Where Software Meets Wetware: An Interview With Germán Sierra

 

The Artifact, the excellent first novel in English by acclaimed Spanish author Germán Sierra, occupies a fascinating space between the scientific and the psychedelic, where the boundaries that divide humanity and technology blur and we’re asked to consider what we are in relation to the accumulated data that trails and increasingly defines us.

Sierra has published five previous novels and a collection of stories in Spanish, and has been widely anthologized. Though some of his short fiction has been translated into English, this is the first time that one of his novels has been made available to the English-language audience. This is particularly exciting because Sierra has written The Artifact directly in English, granting a new readership access to his unique narrative mind without the filtering lens of translation.

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“Patti Smith Holding a Gun”: A Review of Jeff Jackson’s “Destroy All Monsters”

Jeff Jackson’s Destroy All Monsters is about a band struggling to stay together after their friend and former bandmate is among many musicians murdered onstage in an epidemic of mass shootings at concert venues. It’s about the ex-girlfriend of that dead musician. It’s about the city around that dead musician. It’s about the dead musician. In ways you wouldn’t expect, it’s sometimes about the shooters. It’s about you and me. It’s about the time we live in, the times our ancestors lived in. It’s about music. It’s about burning your house down. It’s about facing the gun and being behind it.

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Six Ridiculous Questions: Kris Saknussemm

The guiding principle of Six Ridiculous Questions is that life is filled with ridiculousness. And questions. That only by giving in to these truths may we hope to slip the surly bonds of reality and attain the higher consciousness we all crave. (Eh, not really, but it sounded good there for a minute.) It’s just. Who knows? The ridiculousness and question bits, I guess. Why six? Assonance, baby, assonance.

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The Mundane, the Absurd, and the Horrific: On Shirley Barrett’s “The Bus on Thursday”

Sometimes horror stories play out like puzzles to be solved. That’s not too much of a surprise: plenty of writers have done acclaimed work that falls under the header of both “mystery” and “horror,” after all, from Edgar Allan Poe to Stephen King to Elizabeth Hand. And in these sorts of stories, there’s a sense that the overarching terror might be abated if only a solution is found to something: an ancient crime unearthed, an old price finally paid. But there’s another subdivision of horror that hears a different call: specifically, that horrific events play out under their own logic, and no easy answer can be found for them.

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Three Excerpts from Kat Gardiner’s Collection “Little Wonder”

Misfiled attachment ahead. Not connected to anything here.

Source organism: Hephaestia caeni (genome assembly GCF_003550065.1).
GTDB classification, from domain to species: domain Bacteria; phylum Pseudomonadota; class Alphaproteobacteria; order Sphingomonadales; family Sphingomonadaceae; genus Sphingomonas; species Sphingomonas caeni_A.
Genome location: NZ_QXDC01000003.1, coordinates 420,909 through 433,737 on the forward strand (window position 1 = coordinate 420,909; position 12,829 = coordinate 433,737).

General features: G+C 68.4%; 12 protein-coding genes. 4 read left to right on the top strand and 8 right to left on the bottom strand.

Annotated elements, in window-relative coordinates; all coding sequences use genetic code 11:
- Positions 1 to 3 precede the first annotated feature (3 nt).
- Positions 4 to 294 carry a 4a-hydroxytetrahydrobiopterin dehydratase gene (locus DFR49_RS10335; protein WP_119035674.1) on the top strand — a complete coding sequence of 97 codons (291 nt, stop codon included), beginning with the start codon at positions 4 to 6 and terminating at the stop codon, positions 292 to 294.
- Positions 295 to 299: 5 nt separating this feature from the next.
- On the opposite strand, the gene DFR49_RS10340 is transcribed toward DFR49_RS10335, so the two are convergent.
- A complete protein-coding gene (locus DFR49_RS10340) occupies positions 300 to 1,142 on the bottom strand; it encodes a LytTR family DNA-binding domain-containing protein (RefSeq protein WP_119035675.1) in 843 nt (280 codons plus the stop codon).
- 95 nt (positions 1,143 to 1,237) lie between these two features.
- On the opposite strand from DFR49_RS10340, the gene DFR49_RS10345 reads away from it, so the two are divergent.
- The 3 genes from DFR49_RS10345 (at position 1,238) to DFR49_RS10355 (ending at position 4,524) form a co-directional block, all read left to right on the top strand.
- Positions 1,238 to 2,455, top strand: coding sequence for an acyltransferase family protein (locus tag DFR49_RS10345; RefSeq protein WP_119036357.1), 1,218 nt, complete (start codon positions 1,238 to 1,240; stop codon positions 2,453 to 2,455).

We’re pleased to present an excerpt from Kat Gardiner’s new collection Little Wonder today. Influenced by music and memories, the short stories in this collection center around Gardiner’s time in the town of Anacortes, Washington, and feature numerous appearances by notable musicians like Neko Case and Tiny Vipers. Gardiner’s distinct voice and sense of timing offer a unique perspective on the quotidian, the surreal, and the creative.

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On Oneiric Inspiration, Revision, and Family Stories: An Interview with Nicole Chung

Nicole Chung’s new memoir, All You Can Ever Know (Catapult) is the moving story of Chung’s childhood as a Korean American adoptee with white adoptive parents, her search for her birth parents, and what she learned once she found them. The knowledge that her search yielded was not at all what she had expected or imagined; some of it was hard to take. But if we are going to entrust anyone, Giver-style, with knowledge, I nominate Chung for trustee. The overwhelming impression that emerges from the book is a portrait of Chung as a thoughtful, conscientious, compassionate, and even-keeled person who considered the feelings of others at every step of her search and, of course, during the writing of the story.

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Six Ridiculous Questions: Whitney Collins

The guiding principle of Six Ridiculous Questions is that life is filled with ridiculousness. And questions. That only by giving in to these truths may we hope to slip the surly bonds of reality and attain the higher consciousness we all crave. (Eh, not really, but it sounded good there for a minute.) It’s just. Who knows? The ridiculousness and question bits, I guess. Why six? Assonance, baby, assonance.

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Vol.1 Brooklyn’s October 2018 Book Preview

It’s October. Halloween lurks at the end of the month; various awards shortlists are appearing on the scene; and the colder weather makes it ideal to curl up indoors–whether at home, a coffee shop, or a bar–with a good book. Thankfully, this month brings with it plenty of notable literary works, from experimental fiction to eagerly-anticipated essay collections. Here’s a look at some of the books due out this month that have our attention.

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